Many websites contain inaccurate and misleading information that could put visitors at risk, according to research published yesterday.

Consumers International, which is made up of over 250 consumer organisations from 115 countries including the UK's Consumers Association, conducted its survey across hundreds of websites to determine the credibility of online content.

But its findings were shocking. Nearly half (49 percent) of health and financial sites failed to give warnings about the appropriate use of their information and at least 50 percent failed to give details about the authority and credentials of the people behind the sites.

"The results of this research are particularly alarming when you consider that the majority of consumers using the web are relying on it for credible information they can trust," said Anna Fielder, director for Consumers International's Office for Developed and Transition Economies.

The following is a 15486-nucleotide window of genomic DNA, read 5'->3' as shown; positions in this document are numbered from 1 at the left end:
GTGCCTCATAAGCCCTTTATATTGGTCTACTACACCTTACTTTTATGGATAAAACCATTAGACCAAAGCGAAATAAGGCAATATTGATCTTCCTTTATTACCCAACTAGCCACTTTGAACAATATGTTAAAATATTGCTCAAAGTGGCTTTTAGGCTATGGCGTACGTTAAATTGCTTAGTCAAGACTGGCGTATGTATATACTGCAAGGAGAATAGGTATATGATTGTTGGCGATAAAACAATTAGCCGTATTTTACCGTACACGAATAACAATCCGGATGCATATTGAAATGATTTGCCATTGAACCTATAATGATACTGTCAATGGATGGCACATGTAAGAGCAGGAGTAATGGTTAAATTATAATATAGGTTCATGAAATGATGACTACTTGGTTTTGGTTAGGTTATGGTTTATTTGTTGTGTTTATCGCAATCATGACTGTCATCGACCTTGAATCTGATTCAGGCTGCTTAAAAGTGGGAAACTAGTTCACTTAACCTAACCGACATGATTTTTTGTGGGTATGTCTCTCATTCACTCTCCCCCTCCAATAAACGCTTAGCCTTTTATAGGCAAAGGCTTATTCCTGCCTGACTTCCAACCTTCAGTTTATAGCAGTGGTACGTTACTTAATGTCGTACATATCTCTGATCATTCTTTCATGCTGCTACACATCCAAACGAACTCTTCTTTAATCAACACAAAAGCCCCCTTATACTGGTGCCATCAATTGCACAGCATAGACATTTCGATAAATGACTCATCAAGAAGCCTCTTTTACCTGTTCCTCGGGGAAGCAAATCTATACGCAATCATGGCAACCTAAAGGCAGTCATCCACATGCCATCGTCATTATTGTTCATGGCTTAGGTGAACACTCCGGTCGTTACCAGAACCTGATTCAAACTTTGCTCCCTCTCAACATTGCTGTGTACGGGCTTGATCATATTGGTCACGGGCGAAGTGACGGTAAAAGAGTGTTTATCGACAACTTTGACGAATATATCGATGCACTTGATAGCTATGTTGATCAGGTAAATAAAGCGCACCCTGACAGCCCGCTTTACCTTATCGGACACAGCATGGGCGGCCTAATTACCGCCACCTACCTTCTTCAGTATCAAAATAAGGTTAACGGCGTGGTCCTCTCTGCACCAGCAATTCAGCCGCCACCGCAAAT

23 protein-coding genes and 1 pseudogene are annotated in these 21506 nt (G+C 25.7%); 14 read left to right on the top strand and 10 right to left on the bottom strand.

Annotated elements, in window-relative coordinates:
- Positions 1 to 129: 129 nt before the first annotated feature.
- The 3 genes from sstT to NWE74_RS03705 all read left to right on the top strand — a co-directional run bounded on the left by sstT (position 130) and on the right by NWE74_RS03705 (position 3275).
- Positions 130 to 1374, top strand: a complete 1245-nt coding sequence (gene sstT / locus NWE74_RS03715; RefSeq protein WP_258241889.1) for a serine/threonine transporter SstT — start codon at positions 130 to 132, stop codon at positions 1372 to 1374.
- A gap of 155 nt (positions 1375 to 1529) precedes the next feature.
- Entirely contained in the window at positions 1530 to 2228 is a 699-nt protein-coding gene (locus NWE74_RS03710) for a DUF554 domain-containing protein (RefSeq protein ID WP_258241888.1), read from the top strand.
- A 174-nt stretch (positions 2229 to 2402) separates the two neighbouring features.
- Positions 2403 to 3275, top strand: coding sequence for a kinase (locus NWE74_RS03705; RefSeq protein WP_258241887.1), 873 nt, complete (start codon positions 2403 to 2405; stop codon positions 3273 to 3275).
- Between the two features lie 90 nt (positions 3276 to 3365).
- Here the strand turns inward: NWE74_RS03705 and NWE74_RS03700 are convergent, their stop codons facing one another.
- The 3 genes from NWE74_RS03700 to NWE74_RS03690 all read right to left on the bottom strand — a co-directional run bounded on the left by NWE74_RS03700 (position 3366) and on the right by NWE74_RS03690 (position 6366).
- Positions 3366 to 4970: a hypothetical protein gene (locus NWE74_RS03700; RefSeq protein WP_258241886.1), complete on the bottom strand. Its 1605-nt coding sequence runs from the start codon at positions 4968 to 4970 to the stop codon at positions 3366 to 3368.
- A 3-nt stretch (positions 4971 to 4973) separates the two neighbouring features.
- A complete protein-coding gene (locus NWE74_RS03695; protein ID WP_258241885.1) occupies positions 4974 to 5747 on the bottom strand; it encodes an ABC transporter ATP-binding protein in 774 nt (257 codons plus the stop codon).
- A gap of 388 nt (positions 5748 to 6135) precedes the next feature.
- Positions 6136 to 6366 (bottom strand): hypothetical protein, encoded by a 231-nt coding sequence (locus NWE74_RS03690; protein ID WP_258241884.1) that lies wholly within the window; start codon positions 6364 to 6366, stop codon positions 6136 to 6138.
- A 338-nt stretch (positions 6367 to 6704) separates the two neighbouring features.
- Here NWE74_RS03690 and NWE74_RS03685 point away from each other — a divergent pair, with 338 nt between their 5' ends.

"Consumers are being put at risk by misleading, inaccurate and incomplete information," added Fielder.

The survey also revealed that only 41 percent of sites that recommended products actually gave sources for their prices and 30 percent gave no contact address or telephone number, something which can be extremely infuriating for consumers.

Consumers International warns consumers to check a site's background before making any decision based on its content. It also calls for businesses to work toward justifying consumer confidence by adopting better practices and providing clearer information.

Ultimately the group believes that the job of creating consumer confidence rests with the government, which must ensure that existing laws in the offline world are applied equally online.